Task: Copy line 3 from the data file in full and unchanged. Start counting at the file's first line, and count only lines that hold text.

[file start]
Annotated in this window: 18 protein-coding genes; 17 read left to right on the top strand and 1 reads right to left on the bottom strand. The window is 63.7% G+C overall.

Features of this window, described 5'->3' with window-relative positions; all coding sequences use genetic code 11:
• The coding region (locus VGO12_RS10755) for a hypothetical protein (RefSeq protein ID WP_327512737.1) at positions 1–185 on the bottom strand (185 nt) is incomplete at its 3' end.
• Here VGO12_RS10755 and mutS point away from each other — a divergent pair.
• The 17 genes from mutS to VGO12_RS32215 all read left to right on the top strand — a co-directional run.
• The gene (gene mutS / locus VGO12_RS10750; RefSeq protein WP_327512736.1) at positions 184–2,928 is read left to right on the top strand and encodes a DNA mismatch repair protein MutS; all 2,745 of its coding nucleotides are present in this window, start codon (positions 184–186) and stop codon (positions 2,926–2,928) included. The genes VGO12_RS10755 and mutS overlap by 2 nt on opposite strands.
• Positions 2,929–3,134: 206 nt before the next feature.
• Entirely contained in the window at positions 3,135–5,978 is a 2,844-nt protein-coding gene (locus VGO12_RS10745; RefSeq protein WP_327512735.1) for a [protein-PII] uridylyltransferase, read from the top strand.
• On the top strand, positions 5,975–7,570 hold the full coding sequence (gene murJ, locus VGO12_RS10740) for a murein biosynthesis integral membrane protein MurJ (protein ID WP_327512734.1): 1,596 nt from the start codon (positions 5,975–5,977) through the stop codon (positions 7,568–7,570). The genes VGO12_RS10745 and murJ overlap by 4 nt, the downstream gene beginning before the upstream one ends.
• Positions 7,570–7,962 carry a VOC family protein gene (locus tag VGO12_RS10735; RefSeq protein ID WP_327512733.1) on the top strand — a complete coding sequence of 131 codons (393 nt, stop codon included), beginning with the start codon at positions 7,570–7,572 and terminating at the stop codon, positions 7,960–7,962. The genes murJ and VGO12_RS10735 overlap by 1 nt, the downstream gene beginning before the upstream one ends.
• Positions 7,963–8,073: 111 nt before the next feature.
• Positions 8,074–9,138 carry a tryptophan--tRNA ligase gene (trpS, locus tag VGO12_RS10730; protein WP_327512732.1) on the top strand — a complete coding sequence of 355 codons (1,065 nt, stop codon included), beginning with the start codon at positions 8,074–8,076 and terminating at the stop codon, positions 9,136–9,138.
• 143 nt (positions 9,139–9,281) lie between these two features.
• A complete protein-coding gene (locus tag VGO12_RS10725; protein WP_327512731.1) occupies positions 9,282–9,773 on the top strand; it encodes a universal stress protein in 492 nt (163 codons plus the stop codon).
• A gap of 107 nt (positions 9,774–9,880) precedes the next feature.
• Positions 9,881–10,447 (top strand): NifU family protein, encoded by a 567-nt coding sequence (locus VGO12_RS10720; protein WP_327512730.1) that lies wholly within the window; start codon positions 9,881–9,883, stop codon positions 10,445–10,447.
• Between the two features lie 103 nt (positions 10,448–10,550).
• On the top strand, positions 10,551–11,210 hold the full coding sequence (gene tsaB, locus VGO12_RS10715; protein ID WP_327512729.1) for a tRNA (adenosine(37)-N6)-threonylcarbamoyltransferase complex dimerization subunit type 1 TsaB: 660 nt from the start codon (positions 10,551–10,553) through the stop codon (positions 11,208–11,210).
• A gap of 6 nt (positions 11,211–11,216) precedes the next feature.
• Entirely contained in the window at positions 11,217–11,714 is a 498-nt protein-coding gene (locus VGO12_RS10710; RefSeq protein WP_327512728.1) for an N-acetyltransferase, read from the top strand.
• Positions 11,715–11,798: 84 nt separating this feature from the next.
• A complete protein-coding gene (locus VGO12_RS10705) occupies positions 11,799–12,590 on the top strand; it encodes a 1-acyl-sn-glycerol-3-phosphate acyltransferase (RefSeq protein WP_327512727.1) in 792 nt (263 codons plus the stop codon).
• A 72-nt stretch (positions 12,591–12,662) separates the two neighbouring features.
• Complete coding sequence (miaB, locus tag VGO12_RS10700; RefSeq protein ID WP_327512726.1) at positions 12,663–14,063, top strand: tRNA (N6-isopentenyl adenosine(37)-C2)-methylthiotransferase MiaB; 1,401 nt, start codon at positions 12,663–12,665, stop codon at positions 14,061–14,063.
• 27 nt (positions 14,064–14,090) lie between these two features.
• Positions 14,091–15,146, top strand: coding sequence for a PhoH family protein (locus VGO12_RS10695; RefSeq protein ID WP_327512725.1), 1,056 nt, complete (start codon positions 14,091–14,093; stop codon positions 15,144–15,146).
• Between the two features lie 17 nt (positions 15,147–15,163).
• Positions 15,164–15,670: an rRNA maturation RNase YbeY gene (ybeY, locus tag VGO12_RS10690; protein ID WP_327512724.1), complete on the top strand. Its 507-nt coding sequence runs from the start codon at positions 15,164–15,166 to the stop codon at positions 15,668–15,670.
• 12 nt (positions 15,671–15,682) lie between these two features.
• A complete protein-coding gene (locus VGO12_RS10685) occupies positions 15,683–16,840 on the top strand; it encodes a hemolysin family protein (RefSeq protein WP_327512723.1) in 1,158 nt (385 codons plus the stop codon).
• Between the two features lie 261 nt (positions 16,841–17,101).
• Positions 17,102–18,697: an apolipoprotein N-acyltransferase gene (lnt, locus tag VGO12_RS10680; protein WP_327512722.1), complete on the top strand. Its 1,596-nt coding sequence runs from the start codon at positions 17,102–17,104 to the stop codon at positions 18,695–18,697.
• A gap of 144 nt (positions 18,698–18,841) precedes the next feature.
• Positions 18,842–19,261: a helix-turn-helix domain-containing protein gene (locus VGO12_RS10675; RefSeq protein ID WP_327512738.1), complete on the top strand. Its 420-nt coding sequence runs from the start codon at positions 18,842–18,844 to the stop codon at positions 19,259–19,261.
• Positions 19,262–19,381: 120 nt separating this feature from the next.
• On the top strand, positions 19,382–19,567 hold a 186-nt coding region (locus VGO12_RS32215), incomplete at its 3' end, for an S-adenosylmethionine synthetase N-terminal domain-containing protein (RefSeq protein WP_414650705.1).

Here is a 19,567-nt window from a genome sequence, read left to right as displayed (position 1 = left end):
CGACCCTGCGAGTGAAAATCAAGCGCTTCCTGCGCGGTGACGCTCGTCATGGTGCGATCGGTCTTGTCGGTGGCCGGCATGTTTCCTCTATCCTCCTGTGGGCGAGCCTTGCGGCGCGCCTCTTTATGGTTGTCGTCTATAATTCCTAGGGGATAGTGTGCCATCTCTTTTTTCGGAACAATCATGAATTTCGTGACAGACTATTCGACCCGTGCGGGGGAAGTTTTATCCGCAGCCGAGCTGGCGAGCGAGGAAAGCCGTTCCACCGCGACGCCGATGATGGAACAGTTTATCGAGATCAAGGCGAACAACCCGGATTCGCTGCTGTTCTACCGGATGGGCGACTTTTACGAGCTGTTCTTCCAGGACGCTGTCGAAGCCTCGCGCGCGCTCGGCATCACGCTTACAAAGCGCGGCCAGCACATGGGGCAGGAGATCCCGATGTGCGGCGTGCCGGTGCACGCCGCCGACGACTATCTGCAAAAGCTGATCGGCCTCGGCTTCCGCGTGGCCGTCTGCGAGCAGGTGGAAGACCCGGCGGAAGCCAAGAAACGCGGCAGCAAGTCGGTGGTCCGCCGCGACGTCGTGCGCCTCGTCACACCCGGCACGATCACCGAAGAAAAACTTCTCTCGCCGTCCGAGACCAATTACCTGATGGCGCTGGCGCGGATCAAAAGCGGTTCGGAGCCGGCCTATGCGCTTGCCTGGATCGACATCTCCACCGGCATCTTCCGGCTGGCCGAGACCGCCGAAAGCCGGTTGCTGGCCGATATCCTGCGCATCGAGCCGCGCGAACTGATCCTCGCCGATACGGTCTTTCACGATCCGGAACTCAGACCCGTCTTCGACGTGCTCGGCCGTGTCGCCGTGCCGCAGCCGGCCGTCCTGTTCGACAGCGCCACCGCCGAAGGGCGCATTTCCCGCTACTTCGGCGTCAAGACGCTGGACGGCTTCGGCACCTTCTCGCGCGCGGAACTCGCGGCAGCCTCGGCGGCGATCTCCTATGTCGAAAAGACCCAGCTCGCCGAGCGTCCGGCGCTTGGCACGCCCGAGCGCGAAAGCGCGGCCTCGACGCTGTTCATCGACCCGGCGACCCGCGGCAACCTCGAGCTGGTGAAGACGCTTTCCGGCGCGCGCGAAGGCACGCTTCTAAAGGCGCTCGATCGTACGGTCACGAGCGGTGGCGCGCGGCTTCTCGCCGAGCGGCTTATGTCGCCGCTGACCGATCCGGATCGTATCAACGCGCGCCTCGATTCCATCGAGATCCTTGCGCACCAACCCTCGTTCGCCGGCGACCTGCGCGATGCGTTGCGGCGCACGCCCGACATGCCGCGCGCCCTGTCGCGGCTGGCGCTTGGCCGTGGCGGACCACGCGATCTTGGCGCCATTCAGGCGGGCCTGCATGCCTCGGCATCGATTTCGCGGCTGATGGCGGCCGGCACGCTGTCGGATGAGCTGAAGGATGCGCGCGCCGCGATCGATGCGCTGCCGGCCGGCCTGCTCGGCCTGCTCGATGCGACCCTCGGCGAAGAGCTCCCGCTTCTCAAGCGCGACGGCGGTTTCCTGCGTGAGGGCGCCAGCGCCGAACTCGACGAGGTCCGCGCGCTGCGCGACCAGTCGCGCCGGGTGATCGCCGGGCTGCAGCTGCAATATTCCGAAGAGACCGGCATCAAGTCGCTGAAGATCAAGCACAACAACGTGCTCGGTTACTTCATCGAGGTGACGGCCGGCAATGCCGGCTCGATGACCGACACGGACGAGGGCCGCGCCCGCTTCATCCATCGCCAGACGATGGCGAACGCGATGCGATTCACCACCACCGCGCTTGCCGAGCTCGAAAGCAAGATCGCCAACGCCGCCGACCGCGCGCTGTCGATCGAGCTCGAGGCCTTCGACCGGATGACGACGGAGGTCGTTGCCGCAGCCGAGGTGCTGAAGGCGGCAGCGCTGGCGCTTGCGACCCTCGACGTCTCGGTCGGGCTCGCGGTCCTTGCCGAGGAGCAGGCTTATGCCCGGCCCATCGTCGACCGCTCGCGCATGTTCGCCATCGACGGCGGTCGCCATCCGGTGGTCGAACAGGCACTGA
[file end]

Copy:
• The coding region (locus VGO12_RS10755) for a hypothetical protein (RefSeq protein ID WP_327512737.1) at positions 1–185 on the bottom strand (185 nt) is incomplete at its 3' end.